From Garden to Kitchen

Today's harvest

The toy garden continues to delight me.

I have thought that maybe it’s providential that the camper is out of commission for a while.  If it were up and running, I wouldn’t have planted my late little vegetable beds and would have missed out on the primal sense of accomplishment that growing one’s own food provides.

Today I weeded and tied up sagging tomato branches.  I also encountered one of the heartbreaking displays of nature’s balancing act.

Tomato hornworm with parasitic wasp cocoons

I noticed that one of my tomato branches showed telltale signs of the presence of a tomato hornworm.  Then I found the worm — covered with the cocoons of a parasitic wasp which effectively turns the caterpillar into an eating machine on their behalf until they devour their host.

But back in the kitchen, all I felt was the joy of cooking good fresh food.  I had originally planned to do a traditional meat and veggie dinner, but as I looked at all of the fresh garden goodies, I changed my mind.

Vegetarian feast fresh from the garden

My neighbor had given me several ears of corn from her garden.  So I steamed it, scraped the kernals off the cobs, and made real creamed corn — with butter, cream, and lots of pepper.

I had several yard long beans in the refrigerator, so I combined them with the ones I picked today, steamed them for 3 minutes, then battered and deep fried them for a special treat.  (This turned out to be a very high fat dinner!)

I wanted to make eggplant parmesan, but didn’t have the right cheeses, so I dipped slices in egg, then in a bread crumb-parmesan mixture with oregano, celery seed and thyme, fried them, covered them with buttered bread crumbs, then topped it with freshly grated parmesan–and served it topped with fresh diced tomato.

Goodness to come

Last of all, I sliced little pickling cucumbers from the garden and added a dash of ranch dressing.  We love pickling cucumbers because they are so much crisper than salad cucumbers, and they are just the right size.

Life is wonderful–even though we are temporarily without a camper.

Hen of the Woods (Maitake) “Bacon”

Hen of the woods mushroom "bacon"

Hen of the Woods "bacon"

I’ve been working dried maitake mushrooms into our menu lately for their awesome medicinal properties.

I reconstitute them for 20 minutes in warm water, then use the tough stalks to make broth, and the more tender tips in other recipes.

The broth is great for cooking brown rice in and for making gravy.  The mushroom itself can be a little chewy, so I cut it in thin strips before cooking.

hen of the woods mushroom broth

Maitake mushroom broth

The other day I wanted something different, so I cut the caps into small strips, then fried them until crisp, sprinkled them with salt, and drained them well on paper towels.  They were very savory — intensely flavored — and would work wherever you would normally use bacon crumbles — over scrambled eggs, in salads, and my favorite–sprinkled over mashed potatoes and maitake gravy!  They are superb, and addictive!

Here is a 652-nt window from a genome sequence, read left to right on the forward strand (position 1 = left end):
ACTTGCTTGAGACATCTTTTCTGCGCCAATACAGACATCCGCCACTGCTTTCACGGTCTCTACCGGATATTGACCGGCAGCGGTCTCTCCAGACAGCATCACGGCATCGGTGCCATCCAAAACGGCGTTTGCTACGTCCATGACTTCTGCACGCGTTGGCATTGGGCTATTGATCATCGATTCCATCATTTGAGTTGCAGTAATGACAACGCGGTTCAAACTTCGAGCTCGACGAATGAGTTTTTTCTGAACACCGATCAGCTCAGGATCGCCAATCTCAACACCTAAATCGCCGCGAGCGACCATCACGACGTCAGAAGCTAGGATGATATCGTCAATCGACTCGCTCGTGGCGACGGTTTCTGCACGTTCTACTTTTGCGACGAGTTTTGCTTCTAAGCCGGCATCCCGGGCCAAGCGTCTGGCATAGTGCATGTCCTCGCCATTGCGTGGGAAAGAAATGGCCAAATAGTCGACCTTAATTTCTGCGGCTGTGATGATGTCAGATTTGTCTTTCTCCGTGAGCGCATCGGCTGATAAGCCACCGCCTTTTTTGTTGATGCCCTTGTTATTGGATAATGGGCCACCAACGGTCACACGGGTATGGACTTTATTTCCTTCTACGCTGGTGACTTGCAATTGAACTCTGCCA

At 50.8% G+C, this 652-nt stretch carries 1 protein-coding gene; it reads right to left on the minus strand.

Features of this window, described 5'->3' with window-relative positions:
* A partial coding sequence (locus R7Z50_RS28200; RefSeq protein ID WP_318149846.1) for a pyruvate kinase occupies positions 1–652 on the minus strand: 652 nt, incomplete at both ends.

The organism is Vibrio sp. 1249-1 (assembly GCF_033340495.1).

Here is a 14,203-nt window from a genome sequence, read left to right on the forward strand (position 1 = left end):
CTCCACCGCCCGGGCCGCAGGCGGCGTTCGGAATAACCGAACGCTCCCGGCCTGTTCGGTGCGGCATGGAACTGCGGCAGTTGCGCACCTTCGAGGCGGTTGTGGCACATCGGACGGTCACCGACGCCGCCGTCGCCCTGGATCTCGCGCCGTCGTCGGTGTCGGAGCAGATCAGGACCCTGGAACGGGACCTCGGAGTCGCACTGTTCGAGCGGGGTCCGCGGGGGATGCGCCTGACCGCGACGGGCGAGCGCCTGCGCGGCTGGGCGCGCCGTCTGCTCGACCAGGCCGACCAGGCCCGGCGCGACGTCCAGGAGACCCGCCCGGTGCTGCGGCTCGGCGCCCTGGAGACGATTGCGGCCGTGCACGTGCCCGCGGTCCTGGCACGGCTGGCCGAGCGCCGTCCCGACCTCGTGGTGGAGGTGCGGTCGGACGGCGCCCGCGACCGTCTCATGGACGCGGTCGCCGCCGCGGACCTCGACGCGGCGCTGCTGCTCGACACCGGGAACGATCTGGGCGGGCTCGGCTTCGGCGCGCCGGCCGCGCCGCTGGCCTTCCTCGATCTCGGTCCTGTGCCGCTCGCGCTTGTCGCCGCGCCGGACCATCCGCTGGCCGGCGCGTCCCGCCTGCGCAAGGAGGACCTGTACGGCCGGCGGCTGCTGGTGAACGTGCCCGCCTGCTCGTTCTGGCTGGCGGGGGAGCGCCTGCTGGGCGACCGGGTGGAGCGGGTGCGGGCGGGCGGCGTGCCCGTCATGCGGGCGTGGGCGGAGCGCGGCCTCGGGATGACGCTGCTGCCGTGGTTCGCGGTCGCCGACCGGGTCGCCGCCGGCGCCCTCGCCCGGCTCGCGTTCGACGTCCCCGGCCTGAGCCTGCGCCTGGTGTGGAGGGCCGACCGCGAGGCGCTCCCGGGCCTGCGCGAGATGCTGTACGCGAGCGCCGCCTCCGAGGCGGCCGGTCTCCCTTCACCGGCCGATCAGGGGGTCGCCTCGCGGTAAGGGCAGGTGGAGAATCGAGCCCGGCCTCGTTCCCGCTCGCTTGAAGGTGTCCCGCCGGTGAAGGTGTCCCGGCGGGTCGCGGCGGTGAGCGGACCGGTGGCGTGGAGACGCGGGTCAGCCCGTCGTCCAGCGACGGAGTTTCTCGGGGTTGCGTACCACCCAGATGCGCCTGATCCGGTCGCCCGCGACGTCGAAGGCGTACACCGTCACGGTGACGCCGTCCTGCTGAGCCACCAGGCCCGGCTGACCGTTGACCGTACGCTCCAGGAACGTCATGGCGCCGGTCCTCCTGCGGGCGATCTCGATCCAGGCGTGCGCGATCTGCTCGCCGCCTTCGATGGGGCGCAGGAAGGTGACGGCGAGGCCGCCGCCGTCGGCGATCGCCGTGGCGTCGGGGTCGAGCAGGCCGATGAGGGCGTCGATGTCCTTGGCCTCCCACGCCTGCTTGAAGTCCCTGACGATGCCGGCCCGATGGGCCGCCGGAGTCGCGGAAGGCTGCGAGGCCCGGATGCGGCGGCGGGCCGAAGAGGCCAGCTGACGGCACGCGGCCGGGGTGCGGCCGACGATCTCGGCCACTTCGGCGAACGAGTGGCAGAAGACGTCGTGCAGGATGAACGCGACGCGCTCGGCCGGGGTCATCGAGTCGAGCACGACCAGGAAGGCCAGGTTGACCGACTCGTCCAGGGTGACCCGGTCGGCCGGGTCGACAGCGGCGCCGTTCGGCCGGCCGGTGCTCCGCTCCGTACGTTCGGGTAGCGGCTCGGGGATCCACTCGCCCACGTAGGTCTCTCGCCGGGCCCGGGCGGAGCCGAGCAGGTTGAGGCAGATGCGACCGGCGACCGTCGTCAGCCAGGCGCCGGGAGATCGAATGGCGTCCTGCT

I did one batch in virgin olive oil with a little butter, and other batch in peanut oil with a little butter.  The peanut oil batch was definitely the best!


Here's the bolete in my earlier post in its mature stage. Inset is when it was younger.

Here’s an update on the bolete I wrote about in my last post.  I found a fully mature version near where the others grew.  The cap has changed to brown.  The only way you can tell it is the same mushroom is by the stalk and the yellow pores.

The interior of the mature mushroom — stalks and cap — were riddled with bugs, though.  I will spare you a photo of the gory details.

I normally stick to chanterelles and boletes, and avoid gilled mushrooms except for a handful of distinctive ones that I know are safe.  There are so many dangerous ones that it’s not worth taking the chance on misidentifying one.  But I thought I really ought to branch out and start trying to learn more about them.

So I photographed these mushrooms in several stages of growth.  They had white spore prints.  I believe they are in the Amanita family — a family that has many fatally poisonous members.


Amanita family mushrooms

Our weather is predicted to be in the 90’s for the next two weeks, at least.  So I won’t be out doing  much mushroom hunting until it cools down a little.

P.S. David Fischer has identified these mushrooms for me as Amanita “close to A. rubescens,” as far as he could determine from my small photos.

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